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Indigenous students at university: Is teaching still a colonising process?

Pearce, J. (2001) Indigenous students at university: Is teaching still a colonising process? In: AARE 2001 International Education Research Conference. Crossing Borders: New Frontiers for Educational Research, 2 - 6 December, Fremantle, Western Australia.

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    Abstract

    As a teacher educator I encourage my students to develop culturally inclusive pedagogies, and also see it as my responsibility to practise them myself. However, I have found that my position as a culturally inclusive practitioner is rarely tested in my work in a university setting. While universities are welcoming increasingly diverse groups of students into their midst, most of the students I encounter share cultural capital with me. This paper is an exploration of a 'critical incident' when the presence in my class of an Indigenous Australian student; a culturally "different" student; challenged me to act according to my stated position as a culturally inclusive teacher. I shall outline my reflections on this experience, using post-colonial theory as a framework to examine the colonising nature of my pedagogy, and invite discussion of the possibilities for a more culturally inclusive definition of what is acceptable as teaching and learning in universities.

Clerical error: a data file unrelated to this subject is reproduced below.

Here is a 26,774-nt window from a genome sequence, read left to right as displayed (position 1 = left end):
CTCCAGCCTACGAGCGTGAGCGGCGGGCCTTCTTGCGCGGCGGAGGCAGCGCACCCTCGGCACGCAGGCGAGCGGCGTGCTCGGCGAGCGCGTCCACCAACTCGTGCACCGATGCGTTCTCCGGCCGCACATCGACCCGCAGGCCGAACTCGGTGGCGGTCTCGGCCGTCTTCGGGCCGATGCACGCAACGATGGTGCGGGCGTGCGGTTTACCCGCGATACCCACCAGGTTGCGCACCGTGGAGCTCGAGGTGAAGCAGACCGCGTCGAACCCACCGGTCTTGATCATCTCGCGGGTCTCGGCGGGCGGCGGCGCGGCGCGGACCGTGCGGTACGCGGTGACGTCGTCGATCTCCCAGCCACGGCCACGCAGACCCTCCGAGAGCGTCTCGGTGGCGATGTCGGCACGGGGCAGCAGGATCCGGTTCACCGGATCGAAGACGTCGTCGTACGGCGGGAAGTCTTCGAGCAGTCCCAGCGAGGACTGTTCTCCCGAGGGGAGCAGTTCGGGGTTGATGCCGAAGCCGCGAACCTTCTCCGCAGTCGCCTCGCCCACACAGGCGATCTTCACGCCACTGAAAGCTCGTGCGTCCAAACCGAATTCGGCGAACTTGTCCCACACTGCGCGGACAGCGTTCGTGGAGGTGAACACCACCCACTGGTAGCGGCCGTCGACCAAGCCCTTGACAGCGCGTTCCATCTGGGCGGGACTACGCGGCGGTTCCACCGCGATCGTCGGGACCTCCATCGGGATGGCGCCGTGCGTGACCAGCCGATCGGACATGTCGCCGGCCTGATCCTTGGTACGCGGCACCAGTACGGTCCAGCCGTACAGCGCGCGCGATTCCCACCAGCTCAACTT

Publication Type: Conference Paper
    Murdoch Affiliation: School of Education
    Publisher: Australian Association for Research in Education
    Notes: Appears In: AARE Conference Abstracts 2001
    URI: http://researchrepository.murdoch.edu.au/id/eprint/6196
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